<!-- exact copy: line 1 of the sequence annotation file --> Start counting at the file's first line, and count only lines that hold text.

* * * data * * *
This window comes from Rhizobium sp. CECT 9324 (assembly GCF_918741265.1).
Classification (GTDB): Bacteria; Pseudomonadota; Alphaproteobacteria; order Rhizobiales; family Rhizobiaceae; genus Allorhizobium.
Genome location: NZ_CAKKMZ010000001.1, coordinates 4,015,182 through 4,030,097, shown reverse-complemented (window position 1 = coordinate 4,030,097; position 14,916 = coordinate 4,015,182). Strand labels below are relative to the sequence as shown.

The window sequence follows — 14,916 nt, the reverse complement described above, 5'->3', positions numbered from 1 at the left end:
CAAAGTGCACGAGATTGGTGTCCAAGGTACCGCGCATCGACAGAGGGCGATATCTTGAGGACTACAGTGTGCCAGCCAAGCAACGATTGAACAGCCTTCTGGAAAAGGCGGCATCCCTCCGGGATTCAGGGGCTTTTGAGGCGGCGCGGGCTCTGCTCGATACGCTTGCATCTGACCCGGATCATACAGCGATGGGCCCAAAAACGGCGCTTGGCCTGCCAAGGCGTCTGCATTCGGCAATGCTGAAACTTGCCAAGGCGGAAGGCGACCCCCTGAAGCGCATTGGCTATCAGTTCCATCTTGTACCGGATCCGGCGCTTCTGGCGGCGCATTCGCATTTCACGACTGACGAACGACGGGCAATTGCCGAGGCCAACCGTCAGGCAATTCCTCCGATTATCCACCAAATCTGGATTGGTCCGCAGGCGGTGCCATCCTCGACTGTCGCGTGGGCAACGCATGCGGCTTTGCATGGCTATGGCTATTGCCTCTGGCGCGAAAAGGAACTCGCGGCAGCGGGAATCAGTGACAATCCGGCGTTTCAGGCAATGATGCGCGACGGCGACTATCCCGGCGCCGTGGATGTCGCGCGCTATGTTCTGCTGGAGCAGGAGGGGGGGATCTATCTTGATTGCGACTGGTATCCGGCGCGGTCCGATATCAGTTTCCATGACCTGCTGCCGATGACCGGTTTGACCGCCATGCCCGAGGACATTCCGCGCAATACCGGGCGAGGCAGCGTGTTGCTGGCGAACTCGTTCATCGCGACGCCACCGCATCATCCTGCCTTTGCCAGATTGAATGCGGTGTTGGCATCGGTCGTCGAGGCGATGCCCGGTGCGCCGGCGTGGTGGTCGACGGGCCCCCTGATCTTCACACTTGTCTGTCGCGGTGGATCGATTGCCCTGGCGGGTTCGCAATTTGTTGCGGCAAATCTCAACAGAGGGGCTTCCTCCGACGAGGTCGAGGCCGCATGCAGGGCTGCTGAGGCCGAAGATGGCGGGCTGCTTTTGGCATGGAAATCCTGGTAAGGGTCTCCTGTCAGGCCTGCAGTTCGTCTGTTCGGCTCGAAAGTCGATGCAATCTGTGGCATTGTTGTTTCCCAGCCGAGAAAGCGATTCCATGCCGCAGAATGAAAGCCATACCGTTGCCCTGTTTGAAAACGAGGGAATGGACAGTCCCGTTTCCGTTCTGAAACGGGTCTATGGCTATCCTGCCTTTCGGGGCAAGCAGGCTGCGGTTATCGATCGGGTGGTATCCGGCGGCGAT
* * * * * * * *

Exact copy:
This window comes from Rhizobium sp. CECT 9324 (assembly GCF_918741265.1).